Our Laboratory studies tumor initiation in glandular tissues at the interface of tissue homeostasis and tumorigenesis. We investigate how pre-neoplastic cells remain quiescent within histologically normal tissue, and how these quiescent mutant cells evade tissue homeostatic control to initiate neoplastic outgrowth. We also investigate parallel mechanisms that underlie tumor dormancy and recurrence after cancer treatment. Our overarching goal is to develop strategies to intervene tumor development from the initial stages of tumorigenesis and to target tumor dormancy.
Tumor initiation is one of the least understood areas of cancer biology. Tumorigenesis is a clonal evolution process initiated from sporadic mutant cells that arise within normal tissues. These pre-neoplastic mutant cells can remain largely quiescent and persist within histologically normal tissue over extended period of time. Overcoming the tightly regulated tissue environment to initiate neoplastic outgrowth represents one of the critical early steps of tumor development.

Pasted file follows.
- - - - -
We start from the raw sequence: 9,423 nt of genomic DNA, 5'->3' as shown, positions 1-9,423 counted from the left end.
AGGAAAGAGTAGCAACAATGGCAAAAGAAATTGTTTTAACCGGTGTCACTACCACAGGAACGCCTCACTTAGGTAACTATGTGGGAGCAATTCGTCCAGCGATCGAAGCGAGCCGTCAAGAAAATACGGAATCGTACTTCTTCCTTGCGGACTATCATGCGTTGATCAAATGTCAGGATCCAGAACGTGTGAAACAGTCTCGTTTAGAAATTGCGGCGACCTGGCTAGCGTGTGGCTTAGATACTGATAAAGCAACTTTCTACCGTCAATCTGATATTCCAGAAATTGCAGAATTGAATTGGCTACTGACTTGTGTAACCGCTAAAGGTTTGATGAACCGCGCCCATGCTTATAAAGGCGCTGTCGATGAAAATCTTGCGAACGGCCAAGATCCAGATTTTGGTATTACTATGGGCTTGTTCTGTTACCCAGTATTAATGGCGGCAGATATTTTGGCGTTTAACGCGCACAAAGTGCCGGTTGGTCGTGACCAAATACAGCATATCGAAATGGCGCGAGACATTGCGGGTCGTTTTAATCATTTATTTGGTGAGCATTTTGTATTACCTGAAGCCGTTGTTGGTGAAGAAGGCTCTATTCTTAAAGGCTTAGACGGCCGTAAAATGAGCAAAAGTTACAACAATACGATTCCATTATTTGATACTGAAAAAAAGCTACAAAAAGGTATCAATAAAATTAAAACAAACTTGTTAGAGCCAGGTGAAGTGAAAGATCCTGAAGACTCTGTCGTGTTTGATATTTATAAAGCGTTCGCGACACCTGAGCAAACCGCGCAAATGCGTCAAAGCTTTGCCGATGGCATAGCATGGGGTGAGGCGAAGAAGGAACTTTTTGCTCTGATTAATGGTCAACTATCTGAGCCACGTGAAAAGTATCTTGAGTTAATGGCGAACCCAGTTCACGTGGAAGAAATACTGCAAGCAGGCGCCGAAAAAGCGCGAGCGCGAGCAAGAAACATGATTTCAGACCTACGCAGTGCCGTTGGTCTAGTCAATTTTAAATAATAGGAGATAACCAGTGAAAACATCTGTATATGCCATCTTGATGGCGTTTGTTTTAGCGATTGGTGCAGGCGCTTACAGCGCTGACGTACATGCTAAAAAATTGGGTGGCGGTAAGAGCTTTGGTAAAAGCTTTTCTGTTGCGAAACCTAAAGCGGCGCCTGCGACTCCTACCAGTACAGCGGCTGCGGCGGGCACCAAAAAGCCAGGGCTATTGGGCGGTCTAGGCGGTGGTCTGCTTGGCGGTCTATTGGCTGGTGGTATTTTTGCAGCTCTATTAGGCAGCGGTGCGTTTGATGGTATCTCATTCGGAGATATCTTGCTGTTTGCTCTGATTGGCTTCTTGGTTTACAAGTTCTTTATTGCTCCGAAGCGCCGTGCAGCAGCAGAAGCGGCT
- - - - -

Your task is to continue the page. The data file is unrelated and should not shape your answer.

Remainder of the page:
The complex signaling and morphodynamic interactions between mutant and neighboring normal cells within the tissue architecture raise new cell biological questions during tumor initiation. Our laboratory utilizes three-dimensional (3D) organotypic cultures and custom-designed molecular tools to reconstruct oncogenic circuitry at single-cell resolution within the tissue context of early human tumorigenesis. We have also developed animal models to study tumor initiation in the mouse mammary gland. Our studies employ a wide range of cell and molecular biology techniques, time-lapse 3D live-cell imaging, high-content 3D screening assays, and genomic and proteomic approaches to elucidate the mechanisms that underlie tumor initiation, tumor dormancy and recurrence.